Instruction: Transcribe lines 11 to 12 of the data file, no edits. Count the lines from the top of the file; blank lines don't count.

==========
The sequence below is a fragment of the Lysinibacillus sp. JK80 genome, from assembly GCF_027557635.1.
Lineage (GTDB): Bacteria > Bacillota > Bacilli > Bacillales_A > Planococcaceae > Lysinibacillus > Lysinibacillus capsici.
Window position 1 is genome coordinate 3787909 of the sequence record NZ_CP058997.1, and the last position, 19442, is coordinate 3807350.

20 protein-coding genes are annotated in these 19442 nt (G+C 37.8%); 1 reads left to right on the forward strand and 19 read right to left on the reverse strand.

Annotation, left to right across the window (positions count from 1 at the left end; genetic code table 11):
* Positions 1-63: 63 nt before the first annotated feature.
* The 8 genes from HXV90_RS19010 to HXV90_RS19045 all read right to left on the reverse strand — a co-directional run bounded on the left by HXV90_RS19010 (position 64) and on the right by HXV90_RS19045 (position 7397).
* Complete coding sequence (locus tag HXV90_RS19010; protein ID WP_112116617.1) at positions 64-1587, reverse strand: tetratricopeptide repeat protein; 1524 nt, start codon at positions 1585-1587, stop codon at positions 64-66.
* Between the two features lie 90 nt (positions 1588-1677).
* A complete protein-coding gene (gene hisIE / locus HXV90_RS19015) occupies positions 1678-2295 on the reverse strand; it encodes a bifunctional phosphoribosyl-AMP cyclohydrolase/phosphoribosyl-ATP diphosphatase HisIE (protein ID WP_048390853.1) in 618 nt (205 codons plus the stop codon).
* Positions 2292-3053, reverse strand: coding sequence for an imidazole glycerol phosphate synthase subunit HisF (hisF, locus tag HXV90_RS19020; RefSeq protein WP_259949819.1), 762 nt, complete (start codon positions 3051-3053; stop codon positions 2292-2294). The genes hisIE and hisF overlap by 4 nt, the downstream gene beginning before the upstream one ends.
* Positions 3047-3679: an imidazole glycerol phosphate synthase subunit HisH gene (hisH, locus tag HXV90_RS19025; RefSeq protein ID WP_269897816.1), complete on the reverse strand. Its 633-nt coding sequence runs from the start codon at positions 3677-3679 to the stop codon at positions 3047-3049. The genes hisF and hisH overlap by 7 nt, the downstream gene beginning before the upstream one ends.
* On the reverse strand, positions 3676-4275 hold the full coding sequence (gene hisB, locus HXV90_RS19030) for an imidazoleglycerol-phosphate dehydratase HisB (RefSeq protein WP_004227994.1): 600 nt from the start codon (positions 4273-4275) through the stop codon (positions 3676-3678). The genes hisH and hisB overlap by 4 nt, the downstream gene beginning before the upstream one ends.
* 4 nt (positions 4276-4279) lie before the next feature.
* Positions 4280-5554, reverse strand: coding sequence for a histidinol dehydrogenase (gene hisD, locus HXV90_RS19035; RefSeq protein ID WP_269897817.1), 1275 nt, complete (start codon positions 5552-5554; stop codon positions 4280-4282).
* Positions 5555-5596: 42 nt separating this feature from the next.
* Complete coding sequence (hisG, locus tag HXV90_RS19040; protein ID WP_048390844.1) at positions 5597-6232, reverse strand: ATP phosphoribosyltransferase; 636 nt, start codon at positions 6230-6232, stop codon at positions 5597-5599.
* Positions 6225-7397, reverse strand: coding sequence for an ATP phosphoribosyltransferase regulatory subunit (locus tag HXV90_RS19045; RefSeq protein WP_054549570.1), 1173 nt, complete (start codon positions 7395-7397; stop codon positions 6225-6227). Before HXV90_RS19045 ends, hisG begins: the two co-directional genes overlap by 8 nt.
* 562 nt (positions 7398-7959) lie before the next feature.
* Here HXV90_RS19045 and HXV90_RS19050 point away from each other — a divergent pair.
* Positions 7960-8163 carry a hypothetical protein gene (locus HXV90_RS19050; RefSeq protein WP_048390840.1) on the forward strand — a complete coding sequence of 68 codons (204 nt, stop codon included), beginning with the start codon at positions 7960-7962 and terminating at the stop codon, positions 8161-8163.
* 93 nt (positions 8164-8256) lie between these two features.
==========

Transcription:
* Positions 2292-3053, reverse strand: coding sequence for an imidazole glycerol phosphate synthase subunit HisF (hisF, locus tag HXV90_RS19020; RefSeq protein WP_259949819.1), 762 nt, complete (start codon positions 3051-3053; stop codon positions 2292-2294). The genes hisIE and hisF overlap by 4 nt, the downstream gene beginning before the upstream one ends.
* Positions 3047-3679: an imidazole glycerol phosphate synthase subunit HisH gene (hisH, locus tag HXV90_RS19025; RefSeq protein ID WP_269897816.1), complete on the reverse strand. Its 633-nt coding sequence runs from the start codon at positions 3677-3679 to the stop codon at positions 3047-3049. The genes hisF and hisH overlap by 7 nt, the downstream gene beginning before the upstream one ends.